I shrugged the violence from my shoulders and wandered into the doorway, eyes wide, hands hanging down. Beard stiff with foam and more than half missing, I hoped I might have managed to look unthreatening.
“Thank you, then. I’ll ask you to leave, now.” Faith took a chilly tone like cracking ice, kept talking without seeming to hear my feet on the floor. “I have guests, and I won’t have you disturbing them.”
“Guests, you say?” Blake had lightless black eyes that I would have liked to punch. He met my smirk and matched it, looked me over. He had the marks of a three-year penitent on his scarlet, held himself like a violent man, and I saw pure hatred in him even as I ducked my head under the doorframe. “I only see the one. Am I disturbing you, stranger? I see we’ve caught you without a shirt to your name.”
Faith looked back at me quickly, surprised. She took a breath to speak. I beat her to it this time.
“I don’t much mind disturbance.” I looked at Blake, and the fuck took a step back from the bar, left hand falling out of sight the way a man’s hand falls away when he wants to steady his sword. “And I haven’t heard the rest of your discussion. But I did hear the lady ask you to fuck off.”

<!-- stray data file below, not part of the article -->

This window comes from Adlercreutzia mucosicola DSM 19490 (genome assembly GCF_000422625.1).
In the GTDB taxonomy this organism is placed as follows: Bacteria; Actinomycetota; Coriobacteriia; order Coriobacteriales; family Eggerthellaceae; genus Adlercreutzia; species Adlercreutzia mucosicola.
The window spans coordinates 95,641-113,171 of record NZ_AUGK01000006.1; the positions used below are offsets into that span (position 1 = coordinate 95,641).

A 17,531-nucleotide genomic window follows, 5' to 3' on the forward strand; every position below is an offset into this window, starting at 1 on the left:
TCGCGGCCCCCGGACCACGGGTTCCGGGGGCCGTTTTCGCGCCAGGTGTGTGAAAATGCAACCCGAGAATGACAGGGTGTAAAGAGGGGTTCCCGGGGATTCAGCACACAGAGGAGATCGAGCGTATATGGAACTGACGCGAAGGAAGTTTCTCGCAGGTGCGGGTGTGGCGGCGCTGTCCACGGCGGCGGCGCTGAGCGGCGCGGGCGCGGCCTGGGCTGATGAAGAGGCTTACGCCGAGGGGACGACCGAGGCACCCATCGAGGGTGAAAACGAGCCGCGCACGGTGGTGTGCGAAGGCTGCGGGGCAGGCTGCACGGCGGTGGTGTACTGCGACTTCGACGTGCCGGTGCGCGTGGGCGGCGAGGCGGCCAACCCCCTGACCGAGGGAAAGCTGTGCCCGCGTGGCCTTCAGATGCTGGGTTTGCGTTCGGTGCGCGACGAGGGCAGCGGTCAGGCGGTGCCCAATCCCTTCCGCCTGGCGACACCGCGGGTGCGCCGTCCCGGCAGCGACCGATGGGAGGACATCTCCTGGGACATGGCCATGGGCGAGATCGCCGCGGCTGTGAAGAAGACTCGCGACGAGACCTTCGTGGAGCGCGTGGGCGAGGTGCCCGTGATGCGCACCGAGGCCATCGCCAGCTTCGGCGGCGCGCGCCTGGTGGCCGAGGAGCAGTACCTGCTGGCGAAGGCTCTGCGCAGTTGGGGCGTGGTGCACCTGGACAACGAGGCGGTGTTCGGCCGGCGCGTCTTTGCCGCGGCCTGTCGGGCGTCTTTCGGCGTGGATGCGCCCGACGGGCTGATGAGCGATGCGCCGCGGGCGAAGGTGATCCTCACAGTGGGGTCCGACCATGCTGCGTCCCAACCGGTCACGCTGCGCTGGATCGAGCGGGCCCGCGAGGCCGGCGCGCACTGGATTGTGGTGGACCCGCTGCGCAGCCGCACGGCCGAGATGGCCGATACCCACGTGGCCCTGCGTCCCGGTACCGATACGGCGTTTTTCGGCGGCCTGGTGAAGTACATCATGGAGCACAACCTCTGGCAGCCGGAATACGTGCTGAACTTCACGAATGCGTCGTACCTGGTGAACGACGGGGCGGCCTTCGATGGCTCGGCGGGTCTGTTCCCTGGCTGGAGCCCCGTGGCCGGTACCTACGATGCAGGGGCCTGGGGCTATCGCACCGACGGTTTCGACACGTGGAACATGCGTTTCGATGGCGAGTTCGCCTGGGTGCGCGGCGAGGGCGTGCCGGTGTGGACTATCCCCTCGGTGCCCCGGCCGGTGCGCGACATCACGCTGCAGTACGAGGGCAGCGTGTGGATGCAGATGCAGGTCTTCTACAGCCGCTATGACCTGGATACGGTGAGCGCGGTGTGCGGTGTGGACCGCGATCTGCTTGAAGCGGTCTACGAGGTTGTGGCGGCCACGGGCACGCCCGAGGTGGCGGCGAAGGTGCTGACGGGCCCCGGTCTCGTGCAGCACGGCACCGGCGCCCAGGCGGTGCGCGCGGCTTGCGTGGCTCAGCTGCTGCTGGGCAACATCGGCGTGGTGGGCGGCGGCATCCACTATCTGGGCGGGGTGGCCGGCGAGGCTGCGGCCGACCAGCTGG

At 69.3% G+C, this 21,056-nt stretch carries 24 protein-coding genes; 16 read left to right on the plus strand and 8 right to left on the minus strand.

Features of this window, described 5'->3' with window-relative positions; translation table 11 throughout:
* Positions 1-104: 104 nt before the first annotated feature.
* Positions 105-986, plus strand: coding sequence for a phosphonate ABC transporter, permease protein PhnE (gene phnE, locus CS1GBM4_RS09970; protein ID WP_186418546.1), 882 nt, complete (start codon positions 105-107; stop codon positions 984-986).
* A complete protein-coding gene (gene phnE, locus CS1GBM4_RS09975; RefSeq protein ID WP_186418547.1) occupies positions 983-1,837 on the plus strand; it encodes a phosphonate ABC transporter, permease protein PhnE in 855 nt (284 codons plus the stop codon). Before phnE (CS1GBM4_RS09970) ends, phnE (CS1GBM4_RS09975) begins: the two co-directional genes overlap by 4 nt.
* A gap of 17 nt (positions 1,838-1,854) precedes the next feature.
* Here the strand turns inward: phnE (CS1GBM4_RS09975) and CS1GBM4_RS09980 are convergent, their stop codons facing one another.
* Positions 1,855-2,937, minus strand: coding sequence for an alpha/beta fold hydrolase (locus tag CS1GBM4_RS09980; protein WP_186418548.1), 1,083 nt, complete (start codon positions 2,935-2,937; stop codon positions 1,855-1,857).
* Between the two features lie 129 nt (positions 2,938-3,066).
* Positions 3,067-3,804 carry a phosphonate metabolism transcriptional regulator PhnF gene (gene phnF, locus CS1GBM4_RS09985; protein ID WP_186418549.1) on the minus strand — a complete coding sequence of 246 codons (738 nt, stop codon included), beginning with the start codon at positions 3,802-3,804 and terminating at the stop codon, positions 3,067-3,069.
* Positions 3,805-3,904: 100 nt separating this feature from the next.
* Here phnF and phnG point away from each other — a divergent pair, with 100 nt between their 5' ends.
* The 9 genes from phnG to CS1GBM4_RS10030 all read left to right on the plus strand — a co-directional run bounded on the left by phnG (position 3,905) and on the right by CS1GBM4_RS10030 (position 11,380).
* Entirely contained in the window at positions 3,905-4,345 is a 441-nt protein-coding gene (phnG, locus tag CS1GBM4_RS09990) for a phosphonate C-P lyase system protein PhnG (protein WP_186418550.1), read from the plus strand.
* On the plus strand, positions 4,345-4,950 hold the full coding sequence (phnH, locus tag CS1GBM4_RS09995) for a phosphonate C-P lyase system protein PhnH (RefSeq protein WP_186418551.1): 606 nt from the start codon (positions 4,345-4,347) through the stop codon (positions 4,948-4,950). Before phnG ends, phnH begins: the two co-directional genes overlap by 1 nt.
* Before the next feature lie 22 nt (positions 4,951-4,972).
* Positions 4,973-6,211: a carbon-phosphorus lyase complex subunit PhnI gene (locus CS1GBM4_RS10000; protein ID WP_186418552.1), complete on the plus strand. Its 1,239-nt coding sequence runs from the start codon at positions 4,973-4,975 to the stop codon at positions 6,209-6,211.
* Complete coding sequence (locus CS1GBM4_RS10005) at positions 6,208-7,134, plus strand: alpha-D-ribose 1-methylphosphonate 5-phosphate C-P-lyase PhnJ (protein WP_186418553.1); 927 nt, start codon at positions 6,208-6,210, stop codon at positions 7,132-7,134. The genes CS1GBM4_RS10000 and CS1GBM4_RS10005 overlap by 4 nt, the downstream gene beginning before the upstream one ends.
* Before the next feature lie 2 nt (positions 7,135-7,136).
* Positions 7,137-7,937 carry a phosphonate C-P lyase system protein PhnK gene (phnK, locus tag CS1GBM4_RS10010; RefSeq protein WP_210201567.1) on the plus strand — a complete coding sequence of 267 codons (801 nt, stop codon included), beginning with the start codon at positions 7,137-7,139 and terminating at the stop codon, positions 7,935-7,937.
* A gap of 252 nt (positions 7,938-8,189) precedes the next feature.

“That’s between her and I.”
“I think it’d be wise of you to do so.”
“Giving orders to a Church soldier, are you?” His right hand crossed his body—and the older man made himself known, caught his wrist.
“Enough. We’re done.”
“Sergeant Warren.” Faith was all sweetness. “So nice to see you. How is Temperance?”
“She’s well.” The older man was going grey at the bottom of his face, and bald at the top. He had scars over the right side of his face…and the silver-threaded chains of a seven year penitent around the neck of his tunic. “She sends her best. Says she’s been meaning to stop by and see if you have any chores that need done.”
“Nothing I can’t handle, but she’s a dear for offering.”
He nodded to her, and then to me.
“Sergeant.” I kept my right arm straight. Might be that the bar would keep them from noticing the naked razor. “I think I’ll go back to my shave, then.”
“Might want to strop before you do.” He tapped one gloved hand against his cheek. “Got a bleeder there.”